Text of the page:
Here, the Arbitrator resolved the issue submitted by the parties—whether the grievant’s three-day suspension was for just cause and taken to promote the efficiency of the service. Award at 2. In resolving the issue, the Arbitrator evaluated the grievant’s undisputed conduct and found that the Agency proved the grievant’s conduct amounted to an offense for which the Agency could impose discipline—namely, discourtesy. Id. at 5. After a thorough review of the Douglas factors, the Arbitrator went on to find that a three‑day suspension for that conduct was not for just cause, and reduced the penalty to a written reprimand. Id. at 5‑7. The award’s consideration of just cause, and the award’s remedy, are directly responsive to the stipulated issue.
Moreover, the Arbitrator expressly found that although the Agency charged the grievant with disorderly conduct in the notice, the Agency “looked to a different charge, [d]iscourtesy, in the [t]able of [p]enalties” in deciding to suspend the grievant for three days. Award at 3, 5. Thus, both charges were related to the issue giving rise to the grievance and the Arbitrator properly considered both charges in addressing the issue as stipulated by the parties. See, e.g., NFFE, Local 858, 63 FLRA 227, 229‑30 (2009); SSA, Balt., Md., 57 FLRA 181, 183 (2001) (arbitrators do not exceed their authority by resolving issues closely related to the issue giving rise to the grievance); NATCA, MEBA/NMU, 51 FLRA 993, 996 (1996) (arbitrators do not exceed their authority by addressing an issue that is necessary to decide a stipulated issue). Consequently, we deny the Union’s exceeds-authority exception.
B. The award is not based on a nonfact.
Next, the Union argues that the award is based on a nonfact because the Arbitrator grounded her award on an offense—discourtesy—“that simply did not exist in the record.” Exceptions at 3.
To establish that an award is based on a nonfact, the appealing party must show that a central fact underlying the award is clearly erroneous, but for which the arbitrator would have reached a different result. NFFE, Local 1984, 56 FLRA 38, 41 (2000). The Authority will not find an award deficient on the basis of an arbitrator’s determination of any factual matter that the parties disputed at arbitration. AFGE, Local 2382, 66 FLRA 664, 668 (2012).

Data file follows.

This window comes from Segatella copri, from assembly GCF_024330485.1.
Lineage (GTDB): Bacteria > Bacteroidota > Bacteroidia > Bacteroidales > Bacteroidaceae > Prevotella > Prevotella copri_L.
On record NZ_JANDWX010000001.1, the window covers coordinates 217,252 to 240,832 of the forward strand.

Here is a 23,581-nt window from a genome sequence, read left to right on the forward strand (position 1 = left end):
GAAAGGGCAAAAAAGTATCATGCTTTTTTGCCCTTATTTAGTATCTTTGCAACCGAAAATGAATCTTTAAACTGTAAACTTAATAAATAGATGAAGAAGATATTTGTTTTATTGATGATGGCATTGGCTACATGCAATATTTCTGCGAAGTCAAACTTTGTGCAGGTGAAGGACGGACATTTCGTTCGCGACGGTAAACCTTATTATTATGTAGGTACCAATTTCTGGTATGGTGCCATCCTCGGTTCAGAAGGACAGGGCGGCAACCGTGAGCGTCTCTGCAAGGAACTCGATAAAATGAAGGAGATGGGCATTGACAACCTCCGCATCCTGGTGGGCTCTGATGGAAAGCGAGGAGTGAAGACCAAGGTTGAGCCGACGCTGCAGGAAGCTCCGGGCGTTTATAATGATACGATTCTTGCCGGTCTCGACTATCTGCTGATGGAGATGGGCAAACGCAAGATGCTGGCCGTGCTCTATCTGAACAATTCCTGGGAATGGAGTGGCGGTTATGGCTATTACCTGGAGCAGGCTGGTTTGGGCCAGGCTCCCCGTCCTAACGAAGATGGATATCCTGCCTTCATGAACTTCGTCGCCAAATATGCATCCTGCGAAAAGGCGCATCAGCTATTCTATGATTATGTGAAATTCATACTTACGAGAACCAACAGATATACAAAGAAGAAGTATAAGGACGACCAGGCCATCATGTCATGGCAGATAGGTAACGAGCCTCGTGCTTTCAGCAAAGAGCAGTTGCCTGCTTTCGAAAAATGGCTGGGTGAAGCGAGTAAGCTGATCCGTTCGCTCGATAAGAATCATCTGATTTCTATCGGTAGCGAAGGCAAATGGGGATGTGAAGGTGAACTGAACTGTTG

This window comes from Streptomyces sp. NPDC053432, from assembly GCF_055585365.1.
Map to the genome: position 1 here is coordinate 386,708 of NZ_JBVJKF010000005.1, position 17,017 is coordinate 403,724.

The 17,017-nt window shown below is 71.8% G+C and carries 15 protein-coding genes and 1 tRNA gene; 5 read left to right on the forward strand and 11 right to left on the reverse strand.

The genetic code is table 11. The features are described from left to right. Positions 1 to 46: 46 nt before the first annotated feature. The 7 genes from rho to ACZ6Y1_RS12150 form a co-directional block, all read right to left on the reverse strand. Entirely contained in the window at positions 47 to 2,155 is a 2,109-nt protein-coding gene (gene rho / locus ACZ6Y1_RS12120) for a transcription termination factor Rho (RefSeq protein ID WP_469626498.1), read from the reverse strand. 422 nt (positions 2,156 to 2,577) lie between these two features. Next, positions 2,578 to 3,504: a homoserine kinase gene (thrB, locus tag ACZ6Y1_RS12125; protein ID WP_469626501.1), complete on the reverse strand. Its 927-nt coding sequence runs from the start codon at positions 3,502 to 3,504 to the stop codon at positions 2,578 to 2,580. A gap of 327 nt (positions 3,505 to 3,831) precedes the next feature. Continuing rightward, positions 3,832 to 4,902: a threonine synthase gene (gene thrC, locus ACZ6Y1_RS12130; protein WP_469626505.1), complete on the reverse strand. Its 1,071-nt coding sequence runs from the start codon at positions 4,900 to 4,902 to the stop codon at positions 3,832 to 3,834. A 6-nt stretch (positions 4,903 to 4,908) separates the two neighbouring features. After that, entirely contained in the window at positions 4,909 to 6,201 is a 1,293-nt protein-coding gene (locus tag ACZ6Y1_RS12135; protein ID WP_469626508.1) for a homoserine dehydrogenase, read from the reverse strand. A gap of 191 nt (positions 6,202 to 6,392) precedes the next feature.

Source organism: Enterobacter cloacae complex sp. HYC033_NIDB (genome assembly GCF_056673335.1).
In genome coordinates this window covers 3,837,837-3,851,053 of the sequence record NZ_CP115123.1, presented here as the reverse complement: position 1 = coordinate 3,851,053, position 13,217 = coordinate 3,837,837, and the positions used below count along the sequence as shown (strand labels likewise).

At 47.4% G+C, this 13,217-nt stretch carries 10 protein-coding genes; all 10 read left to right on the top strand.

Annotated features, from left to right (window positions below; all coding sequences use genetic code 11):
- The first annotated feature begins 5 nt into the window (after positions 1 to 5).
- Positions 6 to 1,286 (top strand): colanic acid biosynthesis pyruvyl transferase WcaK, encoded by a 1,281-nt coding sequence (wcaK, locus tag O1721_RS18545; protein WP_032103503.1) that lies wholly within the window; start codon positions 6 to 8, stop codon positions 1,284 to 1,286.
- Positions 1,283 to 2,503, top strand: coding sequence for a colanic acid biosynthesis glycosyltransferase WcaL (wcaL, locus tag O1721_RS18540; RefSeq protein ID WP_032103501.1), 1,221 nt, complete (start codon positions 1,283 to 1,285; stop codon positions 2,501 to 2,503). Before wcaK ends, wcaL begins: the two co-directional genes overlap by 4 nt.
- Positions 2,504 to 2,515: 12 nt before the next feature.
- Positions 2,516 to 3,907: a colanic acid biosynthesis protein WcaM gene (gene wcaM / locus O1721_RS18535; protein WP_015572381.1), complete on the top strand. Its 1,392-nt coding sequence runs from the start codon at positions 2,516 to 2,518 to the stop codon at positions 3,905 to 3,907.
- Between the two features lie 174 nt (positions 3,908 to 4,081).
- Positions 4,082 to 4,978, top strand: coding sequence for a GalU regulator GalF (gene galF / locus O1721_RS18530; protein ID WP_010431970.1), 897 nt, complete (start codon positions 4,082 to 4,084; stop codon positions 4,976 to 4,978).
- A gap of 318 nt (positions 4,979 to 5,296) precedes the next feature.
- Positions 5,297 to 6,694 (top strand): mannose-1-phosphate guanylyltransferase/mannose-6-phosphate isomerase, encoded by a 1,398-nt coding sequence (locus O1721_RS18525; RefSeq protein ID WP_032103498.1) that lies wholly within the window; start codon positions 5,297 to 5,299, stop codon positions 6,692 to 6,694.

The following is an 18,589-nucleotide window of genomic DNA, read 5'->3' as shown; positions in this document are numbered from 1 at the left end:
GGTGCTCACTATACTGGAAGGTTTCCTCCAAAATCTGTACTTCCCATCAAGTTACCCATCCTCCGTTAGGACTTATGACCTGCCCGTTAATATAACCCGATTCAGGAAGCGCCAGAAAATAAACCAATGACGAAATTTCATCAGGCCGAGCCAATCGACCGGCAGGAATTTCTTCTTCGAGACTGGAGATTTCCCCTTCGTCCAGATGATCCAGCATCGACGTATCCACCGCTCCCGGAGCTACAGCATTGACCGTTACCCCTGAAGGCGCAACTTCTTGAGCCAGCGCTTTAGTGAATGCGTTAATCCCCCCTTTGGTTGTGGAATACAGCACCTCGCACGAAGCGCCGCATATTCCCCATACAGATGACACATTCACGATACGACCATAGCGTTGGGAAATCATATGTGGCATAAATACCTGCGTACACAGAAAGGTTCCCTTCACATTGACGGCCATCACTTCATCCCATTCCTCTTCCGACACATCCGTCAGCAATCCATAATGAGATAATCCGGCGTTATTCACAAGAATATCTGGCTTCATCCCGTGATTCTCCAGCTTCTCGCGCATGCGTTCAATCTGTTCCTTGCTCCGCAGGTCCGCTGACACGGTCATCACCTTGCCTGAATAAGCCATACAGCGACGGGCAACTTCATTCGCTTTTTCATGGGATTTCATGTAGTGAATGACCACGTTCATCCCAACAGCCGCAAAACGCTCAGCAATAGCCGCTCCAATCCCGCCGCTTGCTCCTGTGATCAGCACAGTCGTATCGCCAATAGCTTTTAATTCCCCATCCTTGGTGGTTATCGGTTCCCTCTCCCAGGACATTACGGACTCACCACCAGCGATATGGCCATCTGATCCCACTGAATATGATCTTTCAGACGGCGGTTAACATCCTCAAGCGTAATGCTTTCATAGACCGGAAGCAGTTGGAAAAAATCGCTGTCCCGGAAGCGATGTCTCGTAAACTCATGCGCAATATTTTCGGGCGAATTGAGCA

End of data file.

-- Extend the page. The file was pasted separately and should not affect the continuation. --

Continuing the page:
The record reflects that the Union disputed at arbitration whether disorderly conduct or discourtesy was the correct charge for the Arbitrator to consider. The Union argued in this connection that the grievant’s suspension should be set aside “because the charge specified in the [n]otice . . . was [d]isorderly [c]onduct, which is not the same charge that was assessed by the [reviewing] [o]fficial.” Award at 4. Assuming without deciding that this is a factual matter, the Arbitrator’s resolution of this issue—concluding that discourtesy was the proper basis for the grievant’s discipline—determined a factual matter disputed at arbitration that cannot now be challenged as a nonfact. See AFGE, Local 2382, 66 FLRA at 668. Accordingly, we deny the Union’s nonfact exception.
C. The award is not contrary to law.
Finally, the Union argues that the award is contrary to law because it violates the grievant’s due process rights. Exceptions at 3‑4. Specifically, the Union asserts that the award “negat[es] the [grievant’s] due process right to know she is charged with discourtesy before she is punished for such a charge.” Id. at 4.
When exceptions involve an award’s consistency with law, the Authority reviews any question of law raised by the exceptions and the award de novo. NTEU, Chapter 24, 50 FLRA 330, 332 (1995) (citing U.S. Customs Serv. v. FLRA, 43 F.3d 682, 686-87 (D.C. Cir. 1994)). In applying the standard of de novo review, the Authority assesses whether an arbitrator’s legal conclusions are consistent with the applicable standard of law. U.S. Dep’t of Def., Dep’ts of the Army & the Air Force, Ala. Nat’l Guard, Northport, Ala., 55 FLRA 37, 40 (1998). In making that assessment, the Authority defers to the arbitrator’s underlying factual findings. Id.
As for the Union’s claim that the grievant’s due process right was violated because she did not know what she was charged with, we find that the claim lacks merit. The Arbitrator found that the notice specified the conduct with which the grievant was charged. Award at 5. The Arbitrator found that the notice’s “specifications clearly state the alleged conduct underlying the disciplinary event, whether it be termed disrespectful, discourteous, or disorderly.” Id. Consequently, finding that the grievant was fully aware of the conduct with which she was charged, the Arbitrator rejected the Union’s due process claim. The Union does not challenge the Arbitrator’s findings as nonfacts. Accordingly, we find that the Union’s due-process exception is unsupported.
Moreover, the Merit Systems Protection Board (MSPB) cases cited by the Union did not bind the Arbitrator, and cannot provide a basis for finding her award deficient, because the issue before her involved a suspension of fourteen days or less. See, e.g., U.S. DOJ, Exec. Office for Immigration Review, 66 FLRA 221, 224 (2011) (an arbitrator’s failure to apply the same substantive standards as the MSPB in cases involving suspensions of fourteen days or less will not establish that an award is deficient).
Accordingly, we find that the Union has not demonstrated that the award is contrary to law and deny the exception.
We deny the Union’s exceptions.